Thursday but came back with a vengeance on Friday. We likely have poorer
ear development which may be confirmed at harvest, frost risk, and a good
chance USDA will revise its new crop demand estimates higher (feed,
ethanol, and exports). While we are bullish we would feel better if corn
was being backed by a rising crude oil market. Crude oil is still
officially in a downtrend and the feature driver of corn futures direction.
There remains a chance for corn to disassociate itself from crude oil if a
frost were to actually begin to trim corn for grain production.

Trade Posture: Fundamentally Allendale remains long term bullish to corn on
tight stocks to use that we feel will get tighter in the coming months. For
the chart picture we had been bearish-neutral and short on the Grain
Trading Strategies page. Given Friday's trade action we are officially
short term neutral and willing to trade the immediate range. For the first
time in the most recent three weeks, commercials did not buy equal to or
more than what non commercials sold in the number of contracts corn. For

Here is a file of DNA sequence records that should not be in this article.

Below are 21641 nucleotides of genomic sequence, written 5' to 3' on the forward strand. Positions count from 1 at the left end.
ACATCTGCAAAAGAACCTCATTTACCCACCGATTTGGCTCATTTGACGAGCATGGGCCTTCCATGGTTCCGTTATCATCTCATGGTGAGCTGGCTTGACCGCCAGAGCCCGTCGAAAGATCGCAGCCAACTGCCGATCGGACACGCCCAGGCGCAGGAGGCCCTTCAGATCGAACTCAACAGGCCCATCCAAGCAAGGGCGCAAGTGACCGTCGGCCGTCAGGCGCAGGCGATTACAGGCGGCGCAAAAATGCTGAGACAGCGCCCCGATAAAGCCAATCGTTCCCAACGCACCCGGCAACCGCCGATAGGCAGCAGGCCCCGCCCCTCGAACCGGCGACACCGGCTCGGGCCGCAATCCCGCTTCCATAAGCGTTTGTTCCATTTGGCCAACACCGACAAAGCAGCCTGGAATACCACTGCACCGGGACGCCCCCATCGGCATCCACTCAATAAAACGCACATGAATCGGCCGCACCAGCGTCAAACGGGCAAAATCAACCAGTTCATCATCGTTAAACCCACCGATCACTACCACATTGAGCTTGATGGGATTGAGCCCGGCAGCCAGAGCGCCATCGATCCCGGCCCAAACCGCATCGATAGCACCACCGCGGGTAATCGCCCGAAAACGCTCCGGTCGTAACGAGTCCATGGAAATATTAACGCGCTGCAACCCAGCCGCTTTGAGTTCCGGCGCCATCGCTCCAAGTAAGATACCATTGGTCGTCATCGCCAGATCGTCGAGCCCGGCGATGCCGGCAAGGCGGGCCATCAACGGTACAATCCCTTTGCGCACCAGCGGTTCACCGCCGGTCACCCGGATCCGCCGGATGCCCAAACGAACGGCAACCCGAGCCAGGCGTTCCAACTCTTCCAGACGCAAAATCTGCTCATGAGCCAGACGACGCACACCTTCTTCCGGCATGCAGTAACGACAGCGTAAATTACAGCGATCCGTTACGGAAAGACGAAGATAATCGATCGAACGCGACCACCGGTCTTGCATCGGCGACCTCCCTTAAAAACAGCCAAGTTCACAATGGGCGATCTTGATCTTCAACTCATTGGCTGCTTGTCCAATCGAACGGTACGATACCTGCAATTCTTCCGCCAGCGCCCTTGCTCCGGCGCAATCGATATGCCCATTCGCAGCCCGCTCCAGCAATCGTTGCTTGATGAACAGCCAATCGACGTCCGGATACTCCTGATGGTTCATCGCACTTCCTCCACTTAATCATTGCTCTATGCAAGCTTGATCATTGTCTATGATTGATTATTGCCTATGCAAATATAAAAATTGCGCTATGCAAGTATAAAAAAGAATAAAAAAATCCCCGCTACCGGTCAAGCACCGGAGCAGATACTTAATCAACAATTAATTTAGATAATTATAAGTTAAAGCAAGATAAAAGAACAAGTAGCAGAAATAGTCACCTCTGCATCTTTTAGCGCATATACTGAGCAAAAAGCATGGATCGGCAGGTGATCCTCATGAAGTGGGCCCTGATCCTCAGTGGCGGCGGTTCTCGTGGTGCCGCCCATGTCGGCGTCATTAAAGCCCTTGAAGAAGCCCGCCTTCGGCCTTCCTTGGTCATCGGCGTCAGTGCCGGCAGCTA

this latest week, commercials bought only half of what the non commercials

China Makes Headlines: despite the fact China's imports of soybeans is
22.8% higher from January to July 2008 vs year earlier amounts, the country
had suggested its needs would likely slow during the Olympics. China made
headlines bearish to Palm oil by canceling 40,000 tonnes of palm oil which
it had previously purchased. With palm oil cash prices declining 33% from
its peak in March, China is back trading the cash markets. It has been
suggested China and India combined have now made adjustments on upwards of
800,000 tonnes of palm oil. Crude oil futures weakness continues to be the
main driver of weaker soybean and soybean oil prices but this fresh news of
the washouts, fundamentally damaged the confidence for bulls. The positive
news is two fold, #1 restricted Midwest moisture resulting in net drying
may support futures on ideas of reduced podfill and #2 is the tightness in
old and new crop end stocks, may limit the downward pressure. Working
against old crop futures is domestic crush which is the biggest user of
soybeans. Around mid-month NOPA reports an industry reported estimate of
crush. That is usually a very good indicator of what the government will
say on its Census Bureau report released around the 23rd. In April, May,